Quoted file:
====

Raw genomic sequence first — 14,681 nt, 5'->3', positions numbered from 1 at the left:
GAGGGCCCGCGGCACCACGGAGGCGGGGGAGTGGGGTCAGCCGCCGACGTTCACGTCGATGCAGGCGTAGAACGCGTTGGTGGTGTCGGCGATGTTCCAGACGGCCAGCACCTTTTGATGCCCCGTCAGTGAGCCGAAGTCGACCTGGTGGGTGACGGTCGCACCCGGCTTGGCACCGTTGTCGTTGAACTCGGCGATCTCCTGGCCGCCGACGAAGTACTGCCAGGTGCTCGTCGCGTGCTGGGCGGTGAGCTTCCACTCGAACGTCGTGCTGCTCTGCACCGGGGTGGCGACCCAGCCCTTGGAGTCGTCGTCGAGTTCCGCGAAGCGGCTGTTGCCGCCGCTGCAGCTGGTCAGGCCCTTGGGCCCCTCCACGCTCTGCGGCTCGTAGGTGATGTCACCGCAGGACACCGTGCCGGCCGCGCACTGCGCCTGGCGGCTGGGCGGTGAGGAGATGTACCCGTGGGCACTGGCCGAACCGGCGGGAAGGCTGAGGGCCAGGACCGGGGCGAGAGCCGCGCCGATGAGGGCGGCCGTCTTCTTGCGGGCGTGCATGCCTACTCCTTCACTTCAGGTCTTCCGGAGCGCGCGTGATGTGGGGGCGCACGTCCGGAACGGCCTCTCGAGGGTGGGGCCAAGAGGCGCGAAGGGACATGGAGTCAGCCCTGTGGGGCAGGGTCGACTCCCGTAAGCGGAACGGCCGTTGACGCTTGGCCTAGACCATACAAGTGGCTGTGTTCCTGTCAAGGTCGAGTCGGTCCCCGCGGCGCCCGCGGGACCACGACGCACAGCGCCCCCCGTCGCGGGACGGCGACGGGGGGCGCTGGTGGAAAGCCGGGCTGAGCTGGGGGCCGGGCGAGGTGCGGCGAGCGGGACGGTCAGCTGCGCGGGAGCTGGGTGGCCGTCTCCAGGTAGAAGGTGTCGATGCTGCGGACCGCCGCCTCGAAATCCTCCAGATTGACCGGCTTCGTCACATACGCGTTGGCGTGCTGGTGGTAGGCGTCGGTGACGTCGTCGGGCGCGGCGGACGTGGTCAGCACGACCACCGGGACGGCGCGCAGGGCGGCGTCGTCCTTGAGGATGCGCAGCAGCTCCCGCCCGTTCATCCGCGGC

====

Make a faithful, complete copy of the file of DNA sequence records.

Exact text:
Raw genomic sequence first — 14,681 nt, 5'->3', positions numbered from 1 at the left:
GAGGGCCCGCGGCACCACGGAGGCGGGGGAGTGGGGTCAGCCGCCGACGTTCACGTCGATGCAGGCGTAGAACGCGTTGGTGGTGTCGGCGATGTTCCAGACGGCCAGCACCTTTTGATGCCCCGTCAGTGAGCCGAAGTCGACCTGGTGGGTGACGGTCGCACCCGGCTTGGCACCGTTGTCGTTGAACTCGGCGATCTCCTGGCCGCCGACGAAGTACTGCCAGGTGCTCGTCGCGTGCTGGGCGGTGAGCTTCCACTCGAACGTCGTGCTGCTCTGCACCGGGGTGGCGACCCAGCCCTTGGAGTCGTCGTCGAGTTCCGCGAAGCGGCTGTTGCCGCCGCTGCAGCTGGTCAGGCCCTTGGGCCCCTCCACGCTCTGCGGCTCGTAGGTGATGTCACCGCAGGACACCGTGCCGGCCGCGCACTGCGCCTGGCGGCTGGGCGGTGAGGAGATGTACCCGTGGGCACTGGCCGAACCGGCGGGAAGGCTGAGGGCCAGGACCGGGGCGAGAGCCGCGCCGATGAGGGCGGCCGTCTTCTTGCGGGCGTGCATGCCTACTCCTTCACTTCAGGTCTTCCGGAGCGCGCGTGATGTGGGGGCGCACGTCCGGAACGGCCTCTCGAGGGTGGGGCCAAGAGGCGCGAAGGGACATGGAGTCAGCCCTGTGGGGCAGGGTCGACTCCCGTAAGCGGAACGGCCGTTGACGCTTGGCCTAGACCATACAAGTGGCTGTGTTCCTGTCAAGGTCGAGTCGGTCCCCGCGGCGCCCGCGGGACCACGACGCACAGCGCCCCCCGTCGCGGGACGGCGACGGGGGGCGCTGGTGGAAAGCCGGGCTGAGCTGGGGGCCGGGCGAGGTGCGGCGAGCGGGACGGTCAGCTGCGCGGGAGCTGGGTGGCCGTCTCCAGGTAGAAGGTGTCGATGCTGCGGACCGCCGCCTCGAAATCCTCCAGATTGACCGGCTTCGTCACATACGCGTTGGCGTGCTGGTGGTAGGCGTCGGTGACGTCGTCGGGCGCGGCGGACGTGGTCAGCACGACCACCGGGACGGCGCGCAGGGCGGCGTCGTCCTTGAGGATGCGCAGCAGCTCCCGCCCGTTCATCCGCGGC